Pre-Conception & Pre-Natal Diagnostic Techniques Act, 1994
The PCPNDT (Prohibition of Sex Selection) Act of September 20, 1994, aims to prohibit sex selection before or after conception; regulate pre-natal diagnostic techniques for detecting genetic abnormalities, metabolic disorders, chromosomal abnormalities, congenital malformations or sex-linked disorders; and prevent the misuse of pre-natal diagnostic techniques for sex determination leading to ‘female foeticide’. (The Act uses this term, but it has since been debated among rights groups; the preferred term is ‘sex-selective abortion’.)
The Act stipulates that no genetic counselling centre, laboratory or clinic shall conduct or facilitate the use of any pre-natal diagnostic technique to determine the sex of a foetus. It states that no person shall cause or allow sex selection before or after conception.
The Act defines ‘pre-natal diagnostic techniques’ as all pre-natal diagnostic procedures and tests. ‘Pre-natal diagnostic procedures’ are all gynaecological, obstetrical or medical procedures for conducting any type of analysis or pre-natal diagnostic test for sex-selection before or after conception – including ultrasonography, foetoscopy, and taking samples of amniotic fluid, chorionic villi, embryo, blood or any other tissue or fluid of a man or woman before or after conception to be sent to a genetic laboratory or clinic. ‘Pre-natal diagnostic test’ refers to ultrasonography or any test or analysis of the amniotic fluid, chorionic villi, blood or any tissue or fluid of a pregnant woman to detect genetic or metabolic disorders, chromosomal abnormalities, congenital anomalies, haemoglobinopathies or sex-linked (genetic) diseases.
The Act extends to the whole of India except Jammu and Kashmir.
Who can conduct pre-natal diagnostic techniques under this Act?
Only those genetic counselling centres, laboratories or clinics that are registered under this Act shall conduct, associate with, or facilitate activities related to pre-natal diagnostic techniques. Such entities shall not employ or take services from anyone who does not possess the qualifications prescribed by this Act. No medical geneticist, gynaecologist, paediatrician, registered medical practitioner or any other person shall conduct, cause to be conducted, or aid in conducting any pre-natal diagnostic techniques at a venue other than those registered under this Act.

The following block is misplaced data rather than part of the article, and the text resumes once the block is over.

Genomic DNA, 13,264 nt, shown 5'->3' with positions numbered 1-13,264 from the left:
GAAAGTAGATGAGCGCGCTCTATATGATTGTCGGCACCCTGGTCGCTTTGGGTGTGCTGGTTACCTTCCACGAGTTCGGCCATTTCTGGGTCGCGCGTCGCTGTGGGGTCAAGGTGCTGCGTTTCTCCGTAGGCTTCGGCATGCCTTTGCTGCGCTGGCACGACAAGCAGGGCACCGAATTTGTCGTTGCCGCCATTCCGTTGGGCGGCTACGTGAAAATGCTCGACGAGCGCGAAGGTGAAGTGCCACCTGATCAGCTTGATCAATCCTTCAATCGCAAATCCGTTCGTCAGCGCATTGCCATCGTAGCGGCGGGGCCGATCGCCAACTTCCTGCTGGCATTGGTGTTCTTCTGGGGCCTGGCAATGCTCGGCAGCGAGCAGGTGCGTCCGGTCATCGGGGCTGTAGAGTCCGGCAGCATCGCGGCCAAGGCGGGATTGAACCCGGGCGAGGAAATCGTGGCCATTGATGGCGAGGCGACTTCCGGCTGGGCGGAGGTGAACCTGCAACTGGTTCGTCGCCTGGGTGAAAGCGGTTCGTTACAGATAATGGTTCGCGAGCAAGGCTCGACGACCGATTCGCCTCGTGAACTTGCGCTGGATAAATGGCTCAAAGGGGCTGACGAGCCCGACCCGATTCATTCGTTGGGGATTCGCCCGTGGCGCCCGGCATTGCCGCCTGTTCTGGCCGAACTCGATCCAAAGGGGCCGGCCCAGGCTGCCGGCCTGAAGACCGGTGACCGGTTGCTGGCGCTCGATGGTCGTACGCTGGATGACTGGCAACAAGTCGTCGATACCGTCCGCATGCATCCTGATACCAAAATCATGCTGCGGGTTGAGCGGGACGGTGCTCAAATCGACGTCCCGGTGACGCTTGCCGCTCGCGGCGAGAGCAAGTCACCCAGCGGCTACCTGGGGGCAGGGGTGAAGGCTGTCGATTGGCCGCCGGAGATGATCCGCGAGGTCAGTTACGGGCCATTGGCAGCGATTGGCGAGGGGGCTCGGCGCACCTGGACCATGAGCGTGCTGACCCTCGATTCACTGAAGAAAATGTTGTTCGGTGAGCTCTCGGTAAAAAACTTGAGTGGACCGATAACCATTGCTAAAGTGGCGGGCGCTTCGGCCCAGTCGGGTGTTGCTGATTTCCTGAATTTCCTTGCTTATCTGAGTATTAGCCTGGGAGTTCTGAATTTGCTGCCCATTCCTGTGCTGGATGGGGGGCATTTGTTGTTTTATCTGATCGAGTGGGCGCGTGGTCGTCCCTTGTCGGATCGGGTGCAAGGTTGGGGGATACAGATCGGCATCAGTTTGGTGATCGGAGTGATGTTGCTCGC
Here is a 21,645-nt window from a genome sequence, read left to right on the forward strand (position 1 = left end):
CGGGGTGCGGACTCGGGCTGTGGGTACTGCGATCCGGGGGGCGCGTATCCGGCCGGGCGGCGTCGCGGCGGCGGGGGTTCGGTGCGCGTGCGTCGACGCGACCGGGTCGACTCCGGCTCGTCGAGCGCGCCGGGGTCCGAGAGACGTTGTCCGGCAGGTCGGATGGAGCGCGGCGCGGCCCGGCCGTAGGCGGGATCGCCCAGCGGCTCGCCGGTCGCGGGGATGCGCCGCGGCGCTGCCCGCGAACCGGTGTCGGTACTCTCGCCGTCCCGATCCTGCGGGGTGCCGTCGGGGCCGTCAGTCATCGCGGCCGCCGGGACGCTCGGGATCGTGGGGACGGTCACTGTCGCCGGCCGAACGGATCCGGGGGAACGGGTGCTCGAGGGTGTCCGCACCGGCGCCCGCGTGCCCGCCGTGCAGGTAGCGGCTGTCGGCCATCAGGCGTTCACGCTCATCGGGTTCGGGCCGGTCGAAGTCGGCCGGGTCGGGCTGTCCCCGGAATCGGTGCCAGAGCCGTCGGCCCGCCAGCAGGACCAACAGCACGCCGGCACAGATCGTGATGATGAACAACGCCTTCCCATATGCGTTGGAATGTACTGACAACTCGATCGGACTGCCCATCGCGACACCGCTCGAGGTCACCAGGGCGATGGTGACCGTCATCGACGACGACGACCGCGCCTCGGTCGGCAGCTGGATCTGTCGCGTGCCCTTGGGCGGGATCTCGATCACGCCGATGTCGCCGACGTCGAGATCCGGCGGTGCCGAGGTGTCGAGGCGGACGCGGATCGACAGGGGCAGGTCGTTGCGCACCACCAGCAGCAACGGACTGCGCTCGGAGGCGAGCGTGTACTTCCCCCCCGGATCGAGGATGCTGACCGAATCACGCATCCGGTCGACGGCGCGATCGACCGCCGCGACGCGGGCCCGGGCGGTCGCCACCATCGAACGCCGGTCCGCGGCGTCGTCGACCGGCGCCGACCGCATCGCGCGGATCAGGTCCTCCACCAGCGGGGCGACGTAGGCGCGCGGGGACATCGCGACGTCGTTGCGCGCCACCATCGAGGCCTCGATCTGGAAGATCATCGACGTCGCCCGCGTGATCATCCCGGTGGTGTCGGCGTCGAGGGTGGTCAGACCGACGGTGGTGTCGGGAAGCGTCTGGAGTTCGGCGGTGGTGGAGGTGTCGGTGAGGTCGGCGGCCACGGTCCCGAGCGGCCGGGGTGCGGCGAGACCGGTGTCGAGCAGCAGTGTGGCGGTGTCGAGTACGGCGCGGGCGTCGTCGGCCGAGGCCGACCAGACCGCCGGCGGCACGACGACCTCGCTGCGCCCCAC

No person – including an infertility specialist or a team of specialists – shall conduct, cause to be conducted, or aid in conducting sex selection on a woman, man or both, or on any tissue, embryo, fluid, gametes or any product of conception derived from either or both of them.
No person shall sell any ultrasound machine, imaging machine, scanner or any other equipment capable of detecting the sex of a foetus to any genetic counselling centre, laboratory or clinic, or any person who is not registered under the Act.
What are the abnormalities for which pre-natal diagnostic techniques can be used?
The Act mandates that pre-natal diagnostic techniques shall only be conducted for detecting abnormalities that include genetic metabolic diseases, haemoglobinopathies, sex-linked genetic diseases, congenital anomalies, chromosomal abnormalities, or any other abnormalities or diseases specified by the Central Supervisory Board.
What is the Central Supervisory Board?
The Act stipulates that the central government constitute a such a board with the minister in charge of the Ministry or Department of Family Welfare, government of India, as its chairperson.